By Yemie Adeoye
THE Nigerian Electricity Regulatory Commission (NERC) has announced that it might be compelled to invoke certain provisions of its enabling Act following its observations that most of the power distribution companies operate in flagrant disobedience ofÂ its orders, rules and regulations.
Rising from an interactive session with chief executive officers of the 11 distribution legacy companies of the Power Holding Company of Nigeria (PHCN) over the weekend, the Commission observed with disdain how most of the companies failed in their responsibilities to submit reports of their operations.
Some of the reports statutorily expected of the companies include their audited annual financial reports, quarterly Health and Safety Report and reports on load shedding among orders, for which most of them have failed to render returns.
The Administrator, Mallam Imamuddeen Talba, who was represented by the Head of Legal, Licensing and Enforcement Division in the meeting, Mrs. Olufunke Dinneh in the meeting had specifically expressed dismay over the reluctance of distribution companies to obey orders of the Commission.
The Head of Government and Consumer Affairs, Dr. Anthony Akah in his comment took a swipe at the disobedience of the distribution companies to the rules and regulations and that the Commission could no longer watch and see situation in the sector degenerate further on account of flagrance disregard to standards, rules and regulations.
The Commission made specific reference to its Order issued June 8, 2008 mandating the distribution companies to within 45 days submit health and safety audit report on their facilities and to embark on safety awareness campaign in their coverage areas to which most of the distribution companies have defaulted.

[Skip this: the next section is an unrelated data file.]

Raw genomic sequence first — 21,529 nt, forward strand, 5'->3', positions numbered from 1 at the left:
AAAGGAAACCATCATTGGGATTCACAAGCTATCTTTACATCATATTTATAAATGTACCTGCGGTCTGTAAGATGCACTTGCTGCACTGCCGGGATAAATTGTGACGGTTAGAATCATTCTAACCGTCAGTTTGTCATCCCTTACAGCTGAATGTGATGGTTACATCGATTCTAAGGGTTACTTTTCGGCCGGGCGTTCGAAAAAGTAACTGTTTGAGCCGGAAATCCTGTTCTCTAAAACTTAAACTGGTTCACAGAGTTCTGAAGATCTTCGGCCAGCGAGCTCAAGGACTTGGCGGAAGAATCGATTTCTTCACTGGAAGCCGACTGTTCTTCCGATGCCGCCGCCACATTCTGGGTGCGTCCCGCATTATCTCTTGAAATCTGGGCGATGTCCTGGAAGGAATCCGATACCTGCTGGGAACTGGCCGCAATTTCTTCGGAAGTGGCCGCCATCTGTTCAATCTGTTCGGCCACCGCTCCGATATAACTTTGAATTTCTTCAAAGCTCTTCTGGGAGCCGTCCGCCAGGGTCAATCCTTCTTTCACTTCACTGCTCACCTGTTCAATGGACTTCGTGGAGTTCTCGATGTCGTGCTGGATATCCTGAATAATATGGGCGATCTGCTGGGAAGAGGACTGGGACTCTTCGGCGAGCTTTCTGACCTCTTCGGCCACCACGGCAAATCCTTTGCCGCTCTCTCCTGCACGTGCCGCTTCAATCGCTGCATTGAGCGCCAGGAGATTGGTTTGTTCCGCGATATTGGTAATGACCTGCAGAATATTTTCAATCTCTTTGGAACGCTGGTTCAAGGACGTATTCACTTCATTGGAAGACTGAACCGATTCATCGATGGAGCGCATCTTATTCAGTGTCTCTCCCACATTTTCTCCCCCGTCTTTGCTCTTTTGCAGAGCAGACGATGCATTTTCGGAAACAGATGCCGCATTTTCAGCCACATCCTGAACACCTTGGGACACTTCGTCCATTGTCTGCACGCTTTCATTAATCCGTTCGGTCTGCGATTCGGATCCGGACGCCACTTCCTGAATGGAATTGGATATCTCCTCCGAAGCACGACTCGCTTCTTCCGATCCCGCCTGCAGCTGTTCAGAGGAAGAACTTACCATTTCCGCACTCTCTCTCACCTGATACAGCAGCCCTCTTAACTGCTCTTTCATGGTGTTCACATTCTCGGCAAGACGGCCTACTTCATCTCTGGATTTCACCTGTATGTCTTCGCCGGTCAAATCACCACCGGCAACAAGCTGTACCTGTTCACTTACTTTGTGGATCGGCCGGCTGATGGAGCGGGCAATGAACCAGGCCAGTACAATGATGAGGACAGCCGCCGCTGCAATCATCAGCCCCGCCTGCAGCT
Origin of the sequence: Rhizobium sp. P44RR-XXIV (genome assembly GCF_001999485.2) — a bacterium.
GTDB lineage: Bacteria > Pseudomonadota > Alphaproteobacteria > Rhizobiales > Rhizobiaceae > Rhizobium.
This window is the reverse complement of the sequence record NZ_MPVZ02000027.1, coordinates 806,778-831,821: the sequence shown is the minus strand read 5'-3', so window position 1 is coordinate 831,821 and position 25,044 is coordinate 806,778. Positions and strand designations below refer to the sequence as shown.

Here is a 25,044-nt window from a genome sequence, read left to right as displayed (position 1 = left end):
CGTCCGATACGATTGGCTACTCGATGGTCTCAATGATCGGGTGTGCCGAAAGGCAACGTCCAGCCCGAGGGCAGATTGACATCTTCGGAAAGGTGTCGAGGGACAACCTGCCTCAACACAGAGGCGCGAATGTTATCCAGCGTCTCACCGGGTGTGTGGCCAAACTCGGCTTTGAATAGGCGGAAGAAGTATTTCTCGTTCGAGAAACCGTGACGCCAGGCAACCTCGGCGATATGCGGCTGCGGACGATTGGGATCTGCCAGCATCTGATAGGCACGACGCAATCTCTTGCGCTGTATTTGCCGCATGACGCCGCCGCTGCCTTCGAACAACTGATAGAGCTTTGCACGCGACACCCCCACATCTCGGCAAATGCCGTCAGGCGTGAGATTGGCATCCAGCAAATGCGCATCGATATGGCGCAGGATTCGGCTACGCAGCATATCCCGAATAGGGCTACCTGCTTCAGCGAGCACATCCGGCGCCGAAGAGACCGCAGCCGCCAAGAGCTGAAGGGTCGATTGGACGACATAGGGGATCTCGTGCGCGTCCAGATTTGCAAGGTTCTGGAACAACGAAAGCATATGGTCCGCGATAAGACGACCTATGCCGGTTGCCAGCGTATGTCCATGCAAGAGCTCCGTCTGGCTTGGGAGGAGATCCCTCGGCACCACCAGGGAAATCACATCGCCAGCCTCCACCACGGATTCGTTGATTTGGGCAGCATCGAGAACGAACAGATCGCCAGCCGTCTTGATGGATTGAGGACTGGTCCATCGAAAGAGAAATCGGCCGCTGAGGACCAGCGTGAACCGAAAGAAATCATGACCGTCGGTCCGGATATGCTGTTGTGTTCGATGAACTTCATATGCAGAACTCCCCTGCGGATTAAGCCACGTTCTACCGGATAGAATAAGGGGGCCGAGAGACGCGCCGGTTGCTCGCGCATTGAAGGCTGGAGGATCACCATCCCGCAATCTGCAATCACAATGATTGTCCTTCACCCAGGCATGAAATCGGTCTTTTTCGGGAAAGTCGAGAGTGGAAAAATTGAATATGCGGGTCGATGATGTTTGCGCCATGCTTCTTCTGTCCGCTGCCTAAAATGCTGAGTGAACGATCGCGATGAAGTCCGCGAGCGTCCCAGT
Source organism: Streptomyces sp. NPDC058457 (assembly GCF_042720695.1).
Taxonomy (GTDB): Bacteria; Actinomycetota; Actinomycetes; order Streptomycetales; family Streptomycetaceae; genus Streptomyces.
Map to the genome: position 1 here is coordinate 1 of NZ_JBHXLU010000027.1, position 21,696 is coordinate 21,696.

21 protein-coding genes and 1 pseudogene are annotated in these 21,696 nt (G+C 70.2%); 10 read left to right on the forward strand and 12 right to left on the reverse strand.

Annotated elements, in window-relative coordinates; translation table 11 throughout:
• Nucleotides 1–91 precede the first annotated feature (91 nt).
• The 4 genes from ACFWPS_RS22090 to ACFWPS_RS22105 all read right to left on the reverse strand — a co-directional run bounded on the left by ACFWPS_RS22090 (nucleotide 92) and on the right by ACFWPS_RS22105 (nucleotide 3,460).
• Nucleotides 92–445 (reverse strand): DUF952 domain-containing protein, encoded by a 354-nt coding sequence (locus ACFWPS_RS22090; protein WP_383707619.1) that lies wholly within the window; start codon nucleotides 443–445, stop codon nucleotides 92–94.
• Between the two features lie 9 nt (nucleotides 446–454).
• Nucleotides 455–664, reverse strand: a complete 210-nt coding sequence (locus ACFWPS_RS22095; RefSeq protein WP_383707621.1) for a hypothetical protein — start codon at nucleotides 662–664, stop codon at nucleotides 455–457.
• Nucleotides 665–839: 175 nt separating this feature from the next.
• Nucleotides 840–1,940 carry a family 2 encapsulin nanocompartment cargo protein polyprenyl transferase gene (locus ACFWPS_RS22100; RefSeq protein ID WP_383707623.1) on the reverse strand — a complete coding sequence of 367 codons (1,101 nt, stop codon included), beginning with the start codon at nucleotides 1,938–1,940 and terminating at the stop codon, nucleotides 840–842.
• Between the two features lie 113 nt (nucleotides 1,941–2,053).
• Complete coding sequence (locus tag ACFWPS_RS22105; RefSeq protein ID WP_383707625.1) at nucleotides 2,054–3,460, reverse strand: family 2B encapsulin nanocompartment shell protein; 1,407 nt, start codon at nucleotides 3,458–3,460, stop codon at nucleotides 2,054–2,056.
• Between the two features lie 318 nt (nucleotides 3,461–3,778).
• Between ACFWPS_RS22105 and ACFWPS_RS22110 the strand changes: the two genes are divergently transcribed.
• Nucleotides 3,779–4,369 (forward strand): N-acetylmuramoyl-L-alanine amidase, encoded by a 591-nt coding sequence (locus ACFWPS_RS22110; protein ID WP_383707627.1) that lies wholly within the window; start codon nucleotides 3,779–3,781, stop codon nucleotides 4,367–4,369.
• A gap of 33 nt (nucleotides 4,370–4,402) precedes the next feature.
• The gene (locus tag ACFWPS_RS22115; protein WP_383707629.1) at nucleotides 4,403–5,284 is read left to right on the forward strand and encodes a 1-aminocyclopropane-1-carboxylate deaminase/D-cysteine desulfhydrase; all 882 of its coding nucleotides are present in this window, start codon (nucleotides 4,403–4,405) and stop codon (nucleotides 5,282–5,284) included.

The Commission has subsequently re_published the Order compelling distribution companies to within 45 days of the publication (beginning from September 7, 2009) comply with its June 28, 2008 Order and to in addition obtain a third party liability insurance to compensate innocent victims of electrocutions and other related incidents/accidents.
The Commission in the re_published Order told the distribution companies that failure to comply this time around could induce application of Section 62 (7) of the Electric Power Sector Reform Act 2005 which stipulates a fine of N5, 000 per day for as long the default persist.
The Commission also said that it would not hesitate to prosecute, in accordance with the relevant sections of its enabling Act, officers responsible for compliance and safety matters in cases of electrocution attributed to negligence or recklessness of the defaulting distribution company.
Meanwhile, provisions of the Act forbids false report, just as the Health and Safety StandardÂ Manual stipulates that staff of the distribution companies should provided protective equipment in the course of performing their duties as well as ensuring that members of the public are not unduly exposed toÂ dangers of electrocution and other hazards.
Reports from the operating companies form parts of the quarterly reports statutorily expected of the Commission to the President and the National Assembly. Excerpts of such reports have also in the past major inputs of some rules and regulations for the power sector, especially the new tariff regime_ the Multi Year Tariff Order (MYTO).